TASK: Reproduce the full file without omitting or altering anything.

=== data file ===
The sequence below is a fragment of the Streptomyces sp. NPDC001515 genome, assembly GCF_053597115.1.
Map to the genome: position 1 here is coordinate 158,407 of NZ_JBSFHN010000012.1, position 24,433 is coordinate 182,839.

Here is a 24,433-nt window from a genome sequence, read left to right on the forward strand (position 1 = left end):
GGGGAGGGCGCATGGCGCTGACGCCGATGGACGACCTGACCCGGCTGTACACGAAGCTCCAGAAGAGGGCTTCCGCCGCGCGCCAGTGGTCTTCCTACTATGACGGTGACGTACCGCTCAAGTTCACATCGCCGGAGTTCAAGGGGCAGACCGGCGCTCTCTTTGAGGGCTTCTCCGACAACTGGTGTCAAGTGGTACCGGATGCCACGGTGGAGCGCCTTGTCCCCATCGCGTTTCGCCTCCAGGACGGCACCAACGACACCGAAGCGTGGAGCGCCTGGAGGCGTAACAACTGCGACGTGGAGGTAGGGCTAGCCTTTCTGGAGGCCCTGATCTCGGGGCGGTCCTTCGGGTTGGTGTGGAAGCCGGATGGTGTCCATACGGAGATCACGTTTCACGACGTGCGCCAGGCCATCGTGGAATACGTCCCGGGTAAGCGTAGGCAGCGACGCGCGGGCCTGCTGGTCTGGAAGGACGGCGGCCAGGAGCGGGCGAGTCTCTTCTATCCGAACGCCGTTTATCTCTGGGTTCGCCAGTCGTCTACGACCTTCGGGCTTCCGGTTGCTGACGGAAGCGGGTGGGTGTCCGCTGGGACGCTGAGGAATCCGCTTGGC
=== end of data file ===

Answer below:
The sequence below is a fragment of the Streptomyces sp. NPDC001515 genome, assembly GCF_053597115.1.
Map to the genome: position 1 here is coordinate 158,407 of NZ_JBSFHN010000012.1, position 24,433 is coordinate 182,839.

Here is a 24,433-nt window from a genome sequence, read left to right on the forward strand (position 1 = left end):
GGGGAGGGCGCATGGCGCTGACGCCGATGGACGACCTGACCCGGCTGTACACGAAGCTCCAGAAGAGGGCTTCCGCCGCGCGCCAGTGGTCTTCCTACTATGACGGTGACGTACCGCTCAAGTTCACATCGCCGGAGTTCAAGGGGCAGACCGGCGCTCTCTTTGAGGGCTTCTCCGACAACTGGTGTCAAGTGGTACCGGATGCCACGGTGGAGCGCCTTGTCCCCATCGCGTTTCGCCTCCAGGACGGCACCAACGACACCGAAGCGTGGAGCGCCTGGAGGCGTAACAACTGCGACGTGGAGGTAGGGCTAGCCTTTCTGGAGGCCCTGATCTCGGGGCGGTCCTTCGGGTTGGTGTGGAAGCCGGATGGTGTCCATACGGAGATCACGTTTCACGACGTGCGCCAGGCCATCGTGGAATACGTCCCGGGTAAGCGTAGGCAGCGACGCGCGGGCCTGCTGGTCTGGAAGGACGGCGGCCAGGAGCGGGCGAGTCTCTTCTATCCGAACGCCGTTTATCTCTGGGTTCGCCAGTCGTCTACGACCTTCGGGCTTCCGGTTGCTGACGGAAGCGGGTGGGTGTCCGCTGGGACGCTGAGGAATCCGCTTGGC